As clichéd as it sounds, children’s things just seem different from when I was growing up. Toys, tennis rackets, toothbrushes, everything, it seems, can be purchased in girl or boy specific colors and styles today.
The premise of the book validated my observations. Children are at the center of a huge marketing scheme aimed at getting parents to buy more. How is it done?
The author, Peggy Orenstein, explains that segmenting the children’s market causes people to think they should purchase separately at each level of a child’s development, or for each gender. The concept of “the toddler” is an example. Orenstein “assumed that phase was something experts—people with PhDs at the very least—developed after years of research into children’s behavior.” (36) Her assumption was wrong.
Instead, it “[t]urns out, according to Daniel Cook, a historian of childhood consumerism, it was popularized as a marketing gimmick by clothing manufacturers in the 1930s.” (36)
And, what’s more, “[i]t was only after ‘toddler’ became common shoppers’ parlance that it evolved into a broadly accepted developmental stage.” (36)
Enter the princess market. The princess market was developed by a savvy strategist at Disney named Andy Mooney in 2000.
[A]bout a month into his tenure [at Disney], he had flown to Phoenix to check out a ‘Disney on Ice’ show and found himself surrounded by little girls in princess costumes. Princess costumes that were—horrors!—homemade. How had such a massive branding opportunity been overlooked? The very next day he called together his team and they began working on what would become known in-house as ‘Princess.’ (13)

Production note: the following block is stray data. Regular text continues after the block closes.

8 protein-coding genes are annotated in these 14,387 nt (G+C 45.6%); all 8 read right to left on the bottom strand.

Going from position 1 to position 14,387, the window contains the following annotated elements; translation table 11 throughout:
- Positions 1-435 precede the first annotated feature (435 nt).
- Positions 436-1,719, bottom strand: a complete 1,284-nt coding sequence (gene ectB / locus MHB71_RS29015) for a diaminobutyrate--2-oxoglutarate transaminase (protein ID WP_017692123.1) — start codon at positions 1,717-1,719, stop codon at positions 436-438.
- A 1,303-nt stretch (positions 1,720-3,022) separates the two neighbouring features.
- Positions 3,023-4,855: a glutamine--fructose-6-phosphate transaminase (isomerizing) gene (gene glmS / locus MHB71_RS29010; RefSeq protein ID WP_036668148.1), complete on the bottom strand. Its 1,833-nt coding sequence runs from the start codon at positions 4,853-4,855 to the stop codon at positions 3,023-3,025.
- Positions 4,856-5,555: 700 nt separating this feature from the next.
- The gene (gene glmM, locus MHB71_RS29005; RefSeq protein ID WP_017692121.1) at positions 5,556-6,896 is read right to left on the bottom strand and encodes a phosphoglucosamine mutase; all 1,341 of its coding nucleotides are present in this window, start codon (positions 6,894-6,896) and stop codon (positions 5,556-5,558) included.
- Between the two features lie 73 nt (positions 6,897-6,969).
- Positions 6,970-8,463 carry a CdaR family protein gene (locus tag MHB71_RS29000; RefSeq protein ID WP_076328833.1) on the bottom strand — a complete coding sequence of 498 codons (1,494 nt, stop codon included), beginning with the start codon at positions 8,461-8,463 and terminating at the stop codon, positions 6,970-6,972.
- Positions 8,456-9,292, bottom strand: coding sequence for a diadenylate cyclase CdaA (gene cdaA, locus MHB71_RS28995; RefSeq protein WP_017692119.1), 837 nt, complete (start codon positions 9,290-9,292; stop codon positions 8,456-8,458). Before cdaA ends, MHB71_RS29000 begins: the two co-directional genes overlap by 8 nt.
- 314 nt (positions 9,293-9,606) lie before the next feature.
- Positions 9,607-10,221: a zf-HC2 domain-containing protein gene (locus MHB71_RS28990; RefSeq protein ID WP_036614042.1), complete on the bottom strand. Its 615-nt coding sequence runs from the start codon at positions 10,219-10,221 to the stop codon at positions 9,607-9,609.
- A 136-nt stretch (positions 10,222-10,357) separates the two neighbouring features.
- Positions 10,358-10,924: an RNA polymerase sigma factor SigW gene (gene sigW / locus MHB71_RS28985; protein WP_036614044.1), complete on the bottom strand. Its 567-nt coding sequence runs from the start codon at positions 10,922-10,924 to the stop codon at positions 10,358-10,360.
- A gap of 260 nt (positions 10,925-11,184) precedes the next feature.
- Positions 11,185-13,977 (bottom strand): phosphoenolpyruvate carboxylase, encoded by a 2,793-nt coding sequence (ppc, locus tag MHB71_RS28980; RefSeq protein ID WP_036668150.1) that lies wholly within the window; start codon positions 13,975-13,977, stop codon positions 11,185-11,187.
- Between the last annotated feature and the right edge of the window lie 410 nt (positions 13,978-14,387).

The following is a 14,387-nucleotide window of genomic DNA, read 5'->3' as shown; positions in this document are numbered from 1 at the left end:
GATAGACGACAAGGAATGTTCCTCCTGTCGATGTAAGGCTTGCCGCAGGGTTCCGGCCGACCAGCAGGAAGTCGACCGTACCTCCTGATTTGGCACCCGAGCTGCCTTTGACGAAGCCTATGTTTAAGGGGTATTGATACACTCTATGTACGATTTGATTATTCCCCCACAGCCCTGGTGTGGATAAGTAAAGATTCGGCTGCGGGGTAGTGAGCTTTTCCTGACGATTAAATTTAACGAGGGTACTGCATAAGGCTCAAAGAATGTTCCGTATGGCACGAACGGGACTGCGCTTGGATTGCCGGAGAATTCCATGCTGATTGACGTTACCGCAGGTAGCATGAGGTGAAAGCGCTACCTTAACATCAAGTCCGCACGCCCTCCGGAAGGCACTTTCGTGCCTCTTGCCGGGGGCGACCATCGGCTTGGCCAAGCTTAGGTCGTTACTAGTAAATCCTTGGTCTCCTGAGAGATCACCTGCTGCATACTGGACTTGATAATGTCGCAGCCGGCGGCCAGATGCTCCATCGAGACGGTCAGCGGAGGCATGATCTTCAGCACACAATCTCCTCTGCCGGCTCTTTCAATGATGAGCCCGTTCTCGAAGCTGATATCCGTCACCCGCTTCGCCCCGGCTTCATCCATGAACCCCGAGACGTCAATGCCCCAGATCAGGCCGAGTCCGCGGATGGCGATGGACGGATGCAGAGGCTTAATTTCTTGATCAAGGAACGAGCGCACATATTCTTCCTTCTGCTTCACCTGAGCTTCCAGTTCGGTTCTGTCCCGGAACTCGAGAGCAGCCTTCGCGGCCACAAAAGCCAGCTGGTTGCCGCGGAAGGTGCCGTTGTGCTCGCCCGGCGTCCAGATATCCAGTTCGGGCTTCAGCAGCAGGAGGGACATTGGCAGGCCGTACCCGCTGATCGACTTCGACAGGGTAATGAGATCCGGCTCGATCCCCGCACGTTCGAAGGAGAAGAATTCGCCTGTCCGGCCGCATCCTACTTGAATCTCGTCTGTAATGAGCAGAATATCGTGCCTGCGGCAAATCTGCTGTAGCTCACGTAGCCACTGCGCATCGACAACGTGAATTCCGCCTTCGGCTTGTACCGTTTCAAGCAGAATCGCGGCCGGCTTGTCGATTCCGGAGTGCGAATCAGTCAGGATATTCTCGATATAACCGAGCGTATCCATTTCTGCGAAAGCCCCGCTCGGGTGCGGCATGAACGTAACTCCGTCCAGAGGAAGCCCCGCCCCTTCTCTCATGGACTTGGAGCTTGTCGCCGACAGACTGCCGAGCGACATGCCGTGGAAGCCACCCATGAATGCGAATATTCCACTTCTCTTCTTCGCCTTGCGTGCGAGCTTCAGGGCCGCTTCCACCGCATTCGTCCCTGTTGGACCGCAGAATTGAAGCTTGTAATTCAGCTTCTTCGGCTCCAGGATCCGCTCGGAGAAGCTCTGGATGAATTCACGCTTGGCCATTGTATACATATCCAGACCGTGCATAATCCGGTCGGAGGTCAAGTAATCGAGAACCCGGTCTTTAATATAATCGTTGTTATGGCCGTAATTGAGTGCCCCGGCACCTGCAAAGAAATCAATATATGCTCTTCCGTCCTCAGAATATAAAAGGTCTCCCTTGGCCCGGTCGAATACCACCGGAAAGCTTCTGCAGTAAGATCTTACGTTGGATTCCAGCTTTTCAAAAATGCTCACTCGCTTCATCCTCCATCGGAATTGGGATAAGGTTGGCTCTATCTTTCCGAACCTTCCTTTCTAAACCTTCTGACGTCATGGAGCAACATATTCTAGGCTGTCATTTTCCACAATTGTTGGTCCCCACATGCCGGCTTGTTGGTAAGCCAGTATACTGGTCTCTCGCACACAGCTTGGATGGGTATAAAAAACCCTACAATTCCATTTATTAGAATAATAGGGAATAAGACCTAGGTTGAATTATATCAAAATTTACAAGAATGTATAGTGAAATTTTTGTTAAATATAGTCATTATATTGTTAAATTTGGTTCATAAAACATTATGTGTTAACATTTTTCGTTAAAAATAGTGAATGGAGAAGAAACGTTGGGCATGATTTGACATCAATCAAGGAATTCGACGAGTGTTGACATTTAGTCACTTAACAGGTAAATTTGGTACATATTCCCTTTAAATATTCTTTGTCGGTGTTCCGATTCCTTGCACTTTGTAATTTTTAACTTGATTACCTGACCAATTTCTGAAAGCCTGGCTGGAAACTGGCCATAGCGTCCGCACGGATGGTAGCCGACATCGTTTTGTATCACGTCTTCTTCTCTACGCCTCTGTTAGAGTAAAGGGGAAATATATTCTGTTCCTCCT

Within one year, princess gear sales were at $300 million. (14)
Orenstein interviewed Mooney, and his comment made me pause: “’I see girls expanding their imagination through visualizing themselves as princesses, and then they pass through that phase and end up becoming lawyers, doctors, mothers, or princesses, whatever the case may be.’” (Emphasis added.) (16)
How can Mooney be so sure that these girls will end up becoming lawyers or other professionals? After all, the fad started a mere 12 years ago, so the first wave of girls is just finishing high school and starting college.
It seems to me that Mooney is making a huge assumption about the impact, or lack of one, that this fad may be having on both girls and boys. While it’s entirely possible that he’s right, that it may have no impact at all, or that it may actually have a positive impact, what if he’s wrong? What if girls growing up heavily influenced by the princess fad never explore, or fail to explore sufficiently, less gender stereotyped roles for themselves? And, what effect will this fad have on boys’ perceptions of gender in the workplace?
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